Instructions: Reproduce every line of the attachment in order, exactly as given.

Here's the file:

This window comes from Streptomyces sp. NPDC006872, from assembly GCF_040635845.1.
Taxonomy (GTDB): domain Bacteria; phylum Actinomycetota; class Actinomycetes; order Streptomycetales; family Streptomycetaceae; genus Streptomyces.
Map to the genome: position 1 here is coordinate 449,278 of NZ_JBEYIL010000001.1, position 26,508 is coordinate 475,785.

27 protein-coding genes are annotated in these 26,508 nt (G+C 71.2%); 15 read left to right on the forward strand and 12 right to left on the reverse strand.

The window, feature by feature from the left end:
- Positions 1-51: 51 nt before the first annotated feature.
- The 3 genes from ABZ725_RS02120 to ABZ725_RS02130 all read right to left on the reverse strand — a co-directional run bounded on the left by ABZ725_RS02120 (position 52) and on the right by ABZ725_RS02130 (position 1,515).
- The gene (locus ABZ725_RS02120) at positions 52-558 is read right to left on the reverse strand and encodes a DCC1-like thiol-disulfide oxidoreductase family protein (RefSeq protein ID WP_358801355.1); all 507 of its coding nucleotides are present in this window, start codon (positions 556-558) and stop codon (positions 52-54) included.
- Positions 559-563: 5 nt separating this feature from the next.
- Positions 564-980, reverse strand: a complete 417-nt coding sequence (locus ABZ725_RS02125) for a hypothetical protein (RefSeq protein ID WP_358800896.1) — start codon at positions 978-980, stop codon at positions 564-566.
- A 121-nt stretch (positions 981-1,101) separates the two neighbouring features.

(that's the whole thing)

This window comes from Streptomyces sp. NPDC006872, from assembly GCF_040635845.1.
Taxonomy (GTDB): domain Bacteria; phylum Actinomycetota; class Actinomycetes; order Streptomycetales; family Streptomycetaceae; genus Streptomyces.
Map to the genome: position 1 here is coordinate 449,278 of NZ_JBEYIL010000001.1, position 26,508 is coordinate 475,785.

27 protein-coding genes are annotated in these 26,508 nt (G+C 71.2%); 15 read left to right on the forward strand and 12 right to left on the reverse strand.

The window, feature by feature from the left end:
- Positions 1-51: 51 nt before the first annotated feature.
- The 3 genes from ABZ725_RS02120 to ABZ725_RS02130 all read right to left on the reverse strand — a co-directional run bounded on the left by ABZ725_RS02120 (position 52) and on the right by ABZ725_RS02130 (position 1,515).
- The gene (locus ABZ725_RS02120) at positions 52-558 is read right to left on the reverse strand and encodes a DCC1-like thiol-disulfide oxidoreductase family protein (RefSeq protein ID WP_358801355.1); all 507 of its coding nucleotides are present in this window, start codon (positions 556-558) and stop codon (positions 52-54) included.
- Positions 559-563: 5 nt separating this feature from the next.
- Positions 564-980, reverse strand: a complete 417-nt coding sequence (locus ABZ725_RS02125) for a hypothetical protein (RefSeq protein ID WP_358800896.1) — start codon at positions 978-980, stop codon at positions 564-566.
- A 121-nt stretch (positions 981-1,101) separates the two neighbouring features.